Structurally-speaking, the system of local government in Japan is largely uniform in comparison with the UK or the US, with each of the municipalities being headed by an directly elected executive mayor and also having an elected municipal assembly, with these features being replicated in the case of the prefectures though with different nomenclature. The only exceptions to this are the 20 designated cities, which enjoy more autonomy than basic municipalities and Tokyo, which as the nation’s capital has the special arrangements of having an elected Metropolitan Government headed by a Governor and 23 Wards as sub-councils for the central Tokyo area. Under this arrangement, the division of responsibilities that usually takes place between prefectures and municipalities is different.
The activities of Japanese local governments are funded from a basket of varied taxes, with Japanese people having a considerable tax burden for the services they enjoy. For instance, the prefectures are able to levy taxes on tobacco consumption, fuel, car purchases and a general sales tax, while the municipalities can levy property, residency and city planning taxes.
The personnel in Japanese local government are known as local civil servants and enjoy the same security of tenure and status as their national counterparts. It is usual for local civil servants to remain with the same local authority for their working lives, which is a direct contrast to the fixed-term contracting taking place in Britain more recently. However, an exchange scheme between central and local government, as well as between the tiers of local government, allows for civil servants to be seconded elsewhere ensuring their working lives are varied to some extent. Japan operates on a three-yearly cycle whereby every April employees shift between departments in their organisation, with winners and losers in the promotion rounds.
Those who make up the assemblies at municipal or prefectural level, not to mention Mayors and Governors, often come from such a background. Councillors are elected for four year terms and are restricted from holding other public office or working as a local civil servant. Although Japanese local government features an absence of party discipline characterised by a comparably high number of Independent candidates elected, councillors tend to come from one of the political parties, such as the Liberal Democratic Party or the Democratic Party.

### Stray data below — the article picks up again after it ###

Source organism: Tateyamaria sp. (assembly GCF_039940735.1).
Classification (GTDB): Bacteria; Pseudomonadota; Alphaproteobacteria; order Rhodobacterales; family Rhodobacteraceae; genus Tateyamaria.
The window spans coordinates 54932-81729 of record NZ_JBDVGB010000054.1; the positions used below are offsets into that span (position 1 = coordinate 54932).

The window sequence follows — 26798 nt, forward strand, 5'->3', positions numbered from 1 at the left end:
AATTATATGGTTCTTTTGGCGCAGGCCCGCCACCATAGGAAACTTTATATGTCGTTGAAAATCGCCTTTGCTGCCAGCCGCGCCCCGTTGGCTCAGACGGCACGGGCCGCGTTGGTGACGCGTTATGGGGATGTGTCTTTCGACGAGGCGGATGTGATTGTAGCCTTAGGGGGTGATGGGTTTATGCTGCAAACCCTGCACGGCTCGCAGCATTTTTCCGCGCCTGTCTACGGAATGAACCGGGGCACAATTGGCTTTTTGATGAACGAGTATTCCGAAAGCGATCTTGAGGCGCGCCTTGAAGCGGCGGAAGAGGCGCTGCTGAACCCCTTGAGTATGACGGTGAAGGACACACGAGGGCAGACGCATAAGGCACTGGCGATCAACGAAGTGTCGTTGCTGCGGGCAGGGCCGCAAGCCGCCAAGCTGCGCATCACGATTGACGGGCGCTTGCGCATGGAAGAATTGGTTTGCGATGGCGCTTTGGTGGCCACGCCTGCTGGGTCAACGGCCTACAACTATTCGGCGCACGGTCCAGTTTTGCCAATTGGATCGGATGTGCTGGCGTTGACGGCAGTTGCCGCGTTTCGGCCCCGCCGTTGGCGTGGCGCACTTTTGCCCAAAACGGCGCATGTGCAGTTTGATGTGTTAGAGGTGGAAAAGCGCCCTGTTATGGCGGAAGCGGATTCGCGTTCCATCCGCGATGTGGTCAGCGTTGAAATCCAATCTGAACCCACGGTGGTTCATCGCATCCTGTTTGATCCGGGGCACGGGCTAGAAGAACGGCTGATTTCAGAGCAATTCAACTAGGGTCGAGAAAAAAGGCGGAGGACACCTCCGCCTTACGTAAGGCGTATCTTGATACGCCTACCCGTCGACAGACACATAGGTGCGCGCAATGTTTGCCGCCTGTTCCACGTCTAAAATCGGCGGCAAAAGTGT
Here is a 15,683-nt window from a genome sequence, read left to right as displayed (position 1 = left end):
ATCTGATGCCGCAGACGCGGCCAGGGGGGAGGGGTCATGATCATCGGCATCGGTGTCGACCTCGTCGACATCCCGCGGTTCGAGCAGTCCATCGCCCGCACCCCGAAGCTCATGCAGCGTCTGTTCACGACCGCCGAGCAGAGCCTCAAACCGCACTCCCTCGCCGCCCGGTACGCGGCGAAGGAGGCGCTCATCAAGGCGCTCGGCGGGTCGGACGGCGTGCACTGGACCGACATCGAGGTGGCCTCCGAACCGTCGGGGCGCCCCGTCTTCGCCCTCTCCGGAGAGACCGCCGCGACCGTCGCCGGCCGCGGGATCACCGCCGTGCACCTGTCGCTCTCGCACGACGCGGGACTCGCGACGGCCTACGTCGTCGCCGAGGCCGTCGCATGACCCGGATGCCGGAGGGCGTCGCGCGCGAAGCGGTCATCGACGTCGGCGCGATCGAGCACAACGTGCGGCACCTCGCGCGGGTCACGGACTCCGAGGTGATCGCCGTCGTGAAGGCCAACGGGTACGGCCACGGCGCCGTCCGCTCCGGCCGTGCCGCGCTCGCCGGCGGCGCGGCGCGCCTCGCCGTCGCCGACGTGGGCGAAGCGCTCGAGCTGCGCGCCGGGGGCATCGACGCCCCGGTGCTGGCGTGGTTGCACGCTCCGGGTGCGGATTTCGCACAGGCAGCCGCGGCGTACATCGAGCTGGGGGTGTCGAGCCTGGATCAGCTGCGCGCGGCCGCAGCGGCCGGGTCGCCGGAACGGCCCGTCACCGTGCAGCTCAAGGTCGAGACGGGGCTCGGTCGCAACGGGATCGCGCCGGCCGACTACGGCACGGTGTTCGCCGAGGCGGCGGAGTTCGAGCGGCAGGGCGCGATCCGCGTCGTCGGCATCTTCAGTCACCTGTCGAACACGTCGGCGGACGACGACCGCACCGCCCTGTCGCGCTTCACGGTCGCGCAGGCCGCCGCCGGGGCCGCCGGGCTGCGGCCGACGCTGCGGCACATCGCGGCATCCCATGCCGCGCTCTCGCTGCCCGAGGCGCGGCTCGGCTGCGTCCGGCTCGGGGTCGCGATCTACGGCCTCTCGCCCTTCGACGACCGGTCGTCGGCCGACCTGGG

Today, local government in Japan enjoys the same levels of local autonomy that existed in its constitutional heyday, but in a changed political climate, as is the case in other developed societies. National financial pressures dictate that local services have to become more accountable for the funds they spend. The national budget for 2004/05 called for 1 trillion Yen to be trimmed from local government spending. However, the government prefer to couch this in the language of 'decentralisation'. In short, this means more mergers and more reliance on the private sector. Japan has experienced periods of municipal mergers before in the late 19th century when almost 70,000 municipalities were amalgamated into 15,000 units and in the post-war period referred to earlier. Today they stand at 1,719.
As part of the so-called 'Trinity Reforms' of the Koizumi administration, while decentralisation was coupled with municipal mergers to achieve more efficiency and economies of scale, the next step envisaged would appear to be more uncertain. Currently the number of upper-tier prefectures is settled and unchanged at 47, though central government is spying the creation of nine to 13 regional-tier governments to handle services currently administered at this level. While the debate is on-going and certainly contentious, the legislation now exists for it to both decentralise and regroup the upper tier along regional lines. The 47 prefectural boundaries are set and accepted across the board, yet creating regions without definite boundaries (other than island groups) will remain an issue. In December 2006 central government began with a pilot for the island of Hokkaido, which stands apart from the Japanese mainland and was the last prefectural unit to be admitted to the then empire-based system.
Other political currents inform debate in Japanese local government. Japan is faced by an ageing population, faster than anywhere else in the world. As such, local government must consider how its welfare capacity and housing policies can take this into account. Local government is also moving more and more into the cultural services field and the promotion of tourism has become paramount in stimulating the economy, particularly in Tokyo. Japanese local authorities also place great emphasis on their international links, which in an increasingly global society should be of interest to all concerned with the future of local government.
The Golden Temple in Kyoto. Kyoto was Japan's capital and the emperor's residence from 794 until 1868. It is now the country's seventh largest city with a population of 1.4 million people.
Japan’s largest cities
Tokyo, 8.0 million
Yokohama, 3.4 million
Osaka, 2.5 million
Nagoya, 2.1 million
Sapporo, 1.8 million
Kobe, 1.5 million
Kyoto, 1.4 million
Fukuoka, 1.3 million
Kawasaki, 1.2 million
Hiroshima, 1.1 million
Saitama, 1.0 million
Kitakyushu, 1.0 million
Sendai, 1.0 million